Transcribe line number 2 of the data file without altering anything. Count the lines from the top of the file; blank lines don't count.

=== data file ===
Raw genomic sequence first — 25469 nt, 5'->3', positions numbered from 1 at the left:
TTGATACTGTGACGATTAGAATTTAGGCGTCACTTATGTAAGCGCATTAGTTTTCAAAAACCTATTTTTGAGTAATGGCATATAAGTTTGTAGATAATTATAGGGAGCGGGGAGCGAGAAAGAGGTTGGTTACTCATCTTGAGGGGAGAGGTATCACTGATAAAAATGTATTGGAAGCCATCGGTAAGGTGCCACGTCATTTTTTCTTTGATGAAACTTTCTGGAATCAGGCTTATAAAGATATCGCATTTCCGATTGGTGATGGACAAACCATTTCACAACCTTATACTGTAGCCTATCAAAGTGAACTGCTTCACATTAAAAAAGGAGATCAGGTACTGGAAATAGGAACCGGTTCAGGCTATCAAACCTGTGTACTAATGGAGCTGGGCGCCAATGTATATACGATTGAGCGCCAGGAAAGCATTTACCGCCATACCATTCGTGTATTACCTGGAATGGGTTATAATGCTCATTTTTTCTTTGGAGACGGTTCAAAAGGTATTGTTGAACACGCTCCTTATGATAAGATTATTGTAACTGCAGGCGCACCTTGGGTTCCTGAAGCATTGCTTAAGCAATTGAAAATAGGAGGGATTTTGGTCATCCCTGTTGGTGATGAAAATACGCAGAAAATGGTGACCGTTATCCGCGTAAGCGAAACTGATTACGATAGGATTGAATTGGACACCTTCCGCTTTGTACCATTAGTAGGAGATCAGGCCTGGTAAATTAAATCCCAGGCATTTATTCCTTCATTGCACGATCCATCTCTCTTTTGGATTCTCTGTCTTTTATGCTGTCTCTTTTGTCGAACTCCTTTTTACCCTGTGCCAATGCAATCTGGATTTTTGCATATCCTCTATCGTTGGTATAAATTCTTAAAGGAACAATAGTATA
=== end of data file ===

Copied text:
TTGATACTGTGACGATTAGAATTTAGGCGTCACTTATGTAAGCGCATTAGTTTTCAAAAACCTATTTTTGAGTAATGGCATATAAGTTTGTAGATAATTATAGGGAGCGGGGAGCGAGAAAGAGGTTGGTTACTCATCTTGAGGGGAGAGGTATCACTGATAAAAATGTATTGGAAGCCATCGGTAAGGTGCCACGTCATTTTTTCTTTGATGAAACTTTCTGGAATCAGGCTTATAAAGATATCGCATTTCCGATTGGTGATGGACAAACCATTTCACAACCTTATACTGTAGCCTATCAAAGTGAACTGCTTCACATTAAAAAAGGAGATCAGGTACTGGAAATAGGAACCGGTTCAGGCTATCAAACCTGTGTACTAATGGAGCTGGGCGCCAATGTATATACGATTGAGCGCCAGGAAAGCATTTACCGCCATACCATTCGTGTATTACCTGGAATGGGTTATAATGCTCATTTTTTCTTTGGAGACGGTTCAAAAGGTATTGTTGAACACGCTCCTTATGATAAGATTATTGTAACTGCAGGCGCACCTTGGGTTCCTGAAGCATTGCTTAAGCAATTGAAAATAGGAGGGATTTTGGTCATCCCTGTTGGTGATGAAAATACGCAGAAAATGGTGACCGTTATCCGCGTAAGCGAAACTGATTACGATAGGATTGAATTGGACACCTTCCGCTTTGTACCATTAGTAGGAGATCAGGCCTGGTAAATTAAATCCCAGGCATTTATTCCTTCATTGCACGATCCATCTCTCTTTTGGATTCTCTGTCTTTTATGCTGTCTCTTTTGTCGAACTCCTTTTTACCCTGTGCCAATGCAATCTGGATTTTTGCATATCCTCTATCGTTGGTATAAATTCTTAAAGGAACAATAGTATA